Thursday, April 26, 2012

A Garden of Love

I was wary from the book from the start. Not because of the cover art or anything but because I'd finished reading another one of Jane Kirkpatrick's novels not too long ago and it put me in a depressed funk for days. Thankfully, I can say my wariness was short lived because this novel was much more upbeat and fun to read. 

The novel is loosely based on the Life of Hulda Klager, a German immigrant who raised lilacs and a family in Washington. Tending a garden started out as a hobby for Hulda but as she started cross breeding and hybridizing to make larger crisper apples she realized that she could apply that technique onto her flowers to create new beautiful specimens. Her ultimate goal was to breed a 12 petaled creamy white lilac, an achievement that would take decades of patience. Each chapter follows a character's train of thought, although Hulda's chapters are the bulk of the book. This style works well to voice how other's viewed Hulda's works and achievements and how they admired her. The book starts off in the late nineteenth century and continues all the way up to 1950. Hulda lived to be one old lady! She never had a degree in horticulture, but experts noted her worthy creations and soon began to seek her advice. A small passion turned into a national sensation.

Overall, even though I don't know a thing about flowers I thoroughly enjoyed this book. Getting to share in Hulda's joy as she creates new flower specimens, sees her daughters get married, and hears from famous horticulturists across the country is a wonderful experience. However, Hulda doesn't have a perfect life and it is important to share in trials as well as tribulations in this smashing read, "Where Lilacs Still Bloom." 

 "I received this book for free from WaterBrook Multnomah Publishing Group for this review."

Wednesday, April 11, 2012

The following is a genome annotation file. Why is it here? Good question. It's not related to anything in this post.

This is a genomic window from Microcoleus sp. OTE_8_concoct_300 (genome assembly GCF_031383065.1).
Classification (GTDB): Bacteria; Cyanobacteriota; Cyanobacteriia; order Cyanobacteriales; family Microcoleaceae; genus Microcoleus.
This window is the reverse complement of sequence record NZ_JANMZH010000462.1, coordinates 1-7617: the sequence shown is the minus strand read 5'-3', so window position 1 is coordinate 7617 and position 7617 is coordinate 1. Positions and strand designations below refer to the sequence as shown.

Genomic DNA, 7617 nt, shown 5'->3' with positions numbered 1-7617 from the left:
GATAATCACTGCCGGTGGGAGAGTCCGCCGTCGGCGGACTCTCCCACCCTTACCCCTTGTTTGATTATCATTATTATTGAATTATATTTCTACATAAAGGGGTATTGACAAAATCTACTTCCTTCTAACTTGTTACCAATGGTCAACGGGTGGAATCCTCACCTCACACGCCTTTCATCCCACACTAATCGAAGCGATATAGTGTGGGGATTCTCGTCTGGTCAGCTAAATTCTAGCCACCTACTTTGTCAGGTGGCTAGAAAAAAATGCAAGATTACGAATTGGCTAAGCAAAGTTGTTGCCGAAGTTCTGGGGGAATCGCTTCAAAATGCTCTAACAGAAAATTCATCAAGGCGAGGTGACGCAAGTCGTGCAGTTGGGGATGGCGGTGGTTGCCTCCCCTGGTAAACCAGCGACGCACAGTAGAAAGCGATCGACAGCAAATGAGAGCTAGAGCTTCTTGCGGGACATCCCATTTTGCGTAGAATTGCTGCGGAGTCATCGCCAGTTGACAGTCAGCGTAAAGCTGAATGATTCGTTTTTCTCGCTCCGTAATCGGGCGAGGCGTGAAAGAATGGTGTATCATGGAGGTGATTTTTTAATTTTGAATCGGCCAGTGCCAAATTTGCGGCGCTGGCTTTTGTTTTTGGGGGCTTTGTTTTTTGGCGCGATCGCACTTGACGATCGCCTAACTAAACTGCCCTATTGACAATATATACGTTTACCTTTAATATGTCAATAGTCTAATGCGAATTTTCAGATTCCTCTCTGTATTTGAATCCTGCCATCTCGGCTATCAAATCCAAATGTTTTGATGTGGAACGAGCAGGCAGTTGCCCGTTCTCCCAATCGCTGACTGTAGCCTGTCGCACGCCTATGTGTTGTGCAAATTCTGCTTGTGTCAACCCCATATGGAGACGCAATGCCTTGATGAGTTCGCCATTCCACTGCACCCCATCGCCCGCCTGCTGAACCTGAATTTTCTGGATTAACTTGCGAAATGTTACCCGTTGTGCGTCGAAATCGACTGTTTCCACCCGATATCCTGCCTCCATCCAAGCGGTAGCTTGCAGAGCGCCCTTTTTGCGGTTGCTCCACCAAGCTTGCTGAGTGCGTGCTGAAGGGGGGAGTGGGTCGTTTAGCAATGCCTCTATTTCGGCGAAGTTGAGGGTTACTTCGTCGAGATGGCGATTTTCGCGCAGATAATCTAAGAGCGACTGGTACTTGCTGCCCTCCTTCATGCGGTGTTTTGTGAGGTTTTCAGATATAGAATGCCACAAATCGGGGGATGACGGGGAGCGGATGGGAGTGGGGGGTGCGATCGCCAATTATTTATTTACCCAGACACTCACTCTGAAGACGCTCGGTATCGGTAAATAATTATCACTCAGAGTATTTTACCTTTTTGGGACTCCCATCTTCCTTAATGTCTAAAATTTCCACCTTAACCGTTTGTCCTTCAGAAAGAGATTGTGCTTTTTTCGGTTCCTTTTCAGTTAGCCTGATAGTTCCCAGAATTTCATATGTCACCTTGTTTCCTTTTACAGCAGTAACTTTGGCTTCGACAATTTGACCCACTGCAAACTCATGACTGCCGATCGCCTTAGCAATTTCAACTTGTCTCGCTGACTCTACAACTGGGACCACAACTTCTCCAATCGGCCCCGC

Globe Trotting: A Perilous Affair

I'm not going to lie this book was depressing as hell. It starts off following a mother and daughter in 1896 as they make a 7,000 mile journey on foot across America in hopes of getting $10,000 to save the farm. From there nothing works out as planned, the farm is lost, Clara loses two siblings to diphtheria while she and her mother are trekking North America, and she learns some dark family secrets. All of this happens in the first fourth of the book. The rest is even more depressing as Clara tries to justify their journey, forgive her family, and find herself. It's based on a true story which in itself is even worse. The feat accomplished by Clara and her mother is impressive for that era and for now, God knows I couldn't/ wouldn't walk 7,000 miles. Unfortunately, the rift it causes in the family seems to negate any good that could have came from it. Read at your own peril.

"I received this book for free from WaterBrook Multnomah Publishing Group for this review."

Monday, April 2, 2012

Everybody Sees the Ants by A. S. King

What an excellent read!I couldn't put it down. I was just going to read a few chapters before bed last night and I ended up finishing it at 1am. This book addresses so many different issues. It goes over: the Vietnam War, depression, suicide, teen sex, pill popping, POW/MIA, family problems and more. The main character, a 15 year old named Lucky, is instantly relate-able and likable and you could envision being friends with him. His journey to come to terms with his crazy family (he refers to his mother as a squid and his father, a turtle) and his tormentor, Nader, is enlightening and entertaining. A must read for all!

I read this book for the SLIS YA Readers Advisory Book Club.